What the reasoning behind the late whipping was, I can't really say. Perhaps he was being earnest in trying to save the show spot, knowing that that was really the main goal. But it was unfortunate in any event. Would have been nice to get that business over and done with and move on with a filly who we believe can improve at age four. She came out of the race fine.

- Ex-stable horse Highland Cat keeps plugging away; he's down at Calder once again, where he ran his usual close second on Monday. (Thanks to reader onecalicocat for keeping us posted.) He ran in a Starters Allowance for horses who have run for a claiming tag of $12,500 or less in 2007 or 2008. The purse was all of $11,200; his share was $2,352. Last week, Kasey K ran King Mobay at the Big A in a Starters Allowance for horses who had run for a tag of 10K or less in 2006-08. The purse? $30,000. That gives you an idea of just how pitiful the purses are down in Florida right now, particularly as the still-slotless Calder. Wow.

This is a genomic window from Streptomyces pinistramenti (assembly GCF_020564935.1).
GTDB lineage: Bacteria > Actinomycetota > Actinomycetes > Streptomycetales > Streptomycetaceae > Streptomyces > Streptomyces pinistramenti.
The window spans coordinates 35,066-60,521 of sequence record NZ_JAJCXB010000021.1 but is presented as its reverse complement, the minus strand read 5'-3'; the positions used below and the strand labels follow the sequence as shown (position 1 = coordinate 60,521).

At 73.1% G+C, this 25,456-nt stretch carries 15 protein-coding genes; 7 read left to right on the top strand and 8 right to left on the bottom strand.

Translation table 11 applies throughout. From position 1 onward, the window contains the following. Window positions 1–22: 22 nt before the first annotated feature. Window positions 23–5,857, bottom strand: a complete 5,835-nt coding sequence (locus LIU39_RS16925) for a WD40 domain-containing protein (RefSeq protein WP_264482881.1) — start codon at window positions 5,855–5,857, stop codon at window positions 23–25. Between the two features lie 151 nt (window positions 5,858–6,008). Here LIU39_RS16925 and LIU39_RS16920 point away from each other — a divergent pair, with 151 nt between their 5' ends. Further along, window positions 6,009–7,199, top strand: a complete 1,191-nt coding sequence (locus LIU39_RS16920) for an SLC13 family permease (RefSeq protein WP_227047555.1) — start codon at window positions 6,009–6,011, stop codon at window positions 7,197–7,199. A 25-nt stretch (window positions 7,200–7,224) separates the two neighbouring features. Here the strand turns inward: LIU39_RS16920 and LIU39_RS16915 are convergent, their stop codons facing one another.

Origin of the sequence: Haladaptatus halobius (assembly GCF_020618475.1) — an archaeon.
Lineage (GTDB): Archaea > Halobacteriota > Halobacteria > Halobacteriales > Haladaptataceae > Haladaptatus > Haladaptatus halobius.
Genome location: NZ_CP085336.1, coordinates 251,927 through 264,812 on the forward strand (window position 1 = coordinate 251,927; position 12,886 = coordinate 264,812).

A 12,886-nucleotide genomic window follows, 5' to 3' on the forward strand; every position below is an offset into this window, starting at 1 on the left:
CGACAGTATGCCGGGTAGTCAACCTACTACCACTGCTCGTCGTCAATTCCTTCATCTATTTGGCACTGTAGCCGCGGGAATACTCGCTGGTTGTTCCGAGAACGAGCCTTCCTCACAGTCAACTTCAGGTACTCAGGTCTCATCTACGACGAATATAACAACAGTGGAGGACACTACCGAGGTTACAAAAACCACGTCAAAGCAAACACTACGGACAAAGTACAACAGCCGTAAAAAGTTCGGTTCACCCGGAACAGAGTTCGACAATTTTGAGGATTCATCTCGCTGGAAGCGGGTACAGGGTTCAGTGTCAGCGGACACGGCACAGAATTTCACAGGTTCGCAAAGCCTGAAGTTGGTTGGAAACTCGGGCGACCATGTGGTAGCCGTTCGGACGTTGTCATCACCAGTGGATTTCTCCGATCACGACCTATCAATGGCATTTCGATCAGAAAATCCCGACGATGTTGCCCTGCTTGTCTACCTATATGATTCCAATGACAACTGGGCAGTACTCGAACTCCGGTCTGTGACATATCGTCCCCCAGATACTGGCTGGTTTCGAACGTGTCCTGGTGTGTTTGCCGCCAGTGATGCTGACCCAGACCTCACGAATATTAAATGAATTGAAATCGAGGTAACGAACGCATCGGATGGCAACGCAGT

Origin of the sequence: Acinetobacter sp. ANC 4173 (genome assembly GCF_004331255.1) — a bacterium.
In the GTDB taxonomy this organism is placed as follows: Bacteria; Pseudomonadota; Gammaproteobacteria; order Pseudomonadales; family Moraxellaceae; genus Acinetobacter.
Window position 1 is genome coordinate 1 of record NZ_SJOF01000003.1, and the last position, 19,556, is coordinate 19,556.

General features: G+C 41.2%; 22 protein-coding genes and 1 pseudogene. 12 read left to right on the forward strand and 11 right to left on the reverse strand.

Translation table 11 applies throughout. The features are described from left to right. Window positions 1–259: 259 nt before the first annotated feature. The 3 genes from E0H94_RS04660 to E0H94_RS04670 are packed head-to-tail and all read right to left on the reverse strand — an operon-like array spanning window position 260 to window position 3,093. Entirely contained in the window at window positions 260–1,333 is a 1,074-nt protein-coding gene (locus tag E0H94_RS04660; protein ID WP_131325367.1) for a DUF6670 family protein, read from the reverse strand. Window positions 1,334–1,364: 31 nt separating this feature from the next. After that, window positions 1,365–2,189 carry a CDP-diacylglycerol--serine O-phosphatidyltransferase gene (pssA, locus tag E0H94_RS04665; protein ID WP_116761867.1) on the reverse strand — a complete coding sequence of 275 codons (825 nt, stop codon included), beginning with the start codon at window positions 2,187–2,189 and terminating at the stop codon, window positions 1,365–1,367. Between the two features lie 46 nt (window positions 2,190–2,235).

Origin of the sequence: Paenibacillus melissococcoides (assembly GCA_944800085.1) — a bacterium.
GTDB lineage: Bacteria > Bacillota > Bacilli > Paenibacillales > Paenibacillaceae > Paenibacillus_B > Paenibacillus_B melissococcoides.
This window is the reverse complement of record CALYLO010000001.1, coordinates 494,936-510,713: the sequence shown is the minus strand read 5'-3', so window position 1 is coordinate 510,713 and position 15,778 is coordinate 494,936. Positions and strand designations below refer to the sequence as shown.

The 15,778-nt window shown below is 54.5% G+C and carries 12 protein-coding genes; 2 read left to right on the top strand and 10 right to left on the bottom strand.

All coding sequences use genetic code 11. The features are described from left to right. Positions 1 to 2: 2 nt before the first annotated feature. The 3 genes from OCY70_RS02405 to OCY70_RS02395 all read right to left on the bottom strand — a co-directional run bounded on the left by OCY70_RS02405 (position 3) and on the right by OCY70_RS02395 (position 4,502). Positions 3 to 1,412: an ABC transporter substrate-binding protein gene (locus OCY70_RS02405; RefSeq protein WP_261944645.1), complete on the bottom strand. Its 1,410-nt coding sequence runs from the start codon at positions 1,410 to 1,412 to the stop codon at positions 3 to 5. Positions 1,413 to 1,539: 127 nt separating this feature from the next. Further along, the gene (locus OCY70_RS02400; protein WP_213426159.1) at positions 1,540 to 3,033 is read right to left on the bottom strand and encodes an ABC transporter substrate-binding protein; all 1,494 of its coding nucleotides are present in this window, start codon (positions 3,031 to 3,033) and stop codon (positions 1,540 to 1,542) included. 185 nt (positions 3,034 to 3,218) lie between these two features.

- A couple of other notes on the Iavarone interview. He tells reporter Darren Rovell that, had Big Brown won the Triple Crown, they would have gotten $300,000 a pop for him!! Yeah, do you think so? Even if the economy was sound? Seems to me that it's overambitious stud fees like that that's partly responsible for the reductions we've seen for next year.

Iavarone also points out that Smarty Jones' fee has been made private after three years at $100K. The 2004 Derby/Preakness winner has had eight winners from only 28 starters with his first crop, and had his first stakes winner over the Puerto Rico. He ranks as #31 on the rookie sire list. Smarty better either shape up, or brush up on his Korean.

- Just to show you that I'm at least occasionally right about something, check out this, which I wrote on July 2:

Sean Avery in Texas for four years? Ha. I don't think he'll make it through half of that contract, and he may very well once again wear Broadway Blue, in time for the 2009-10 playoffs.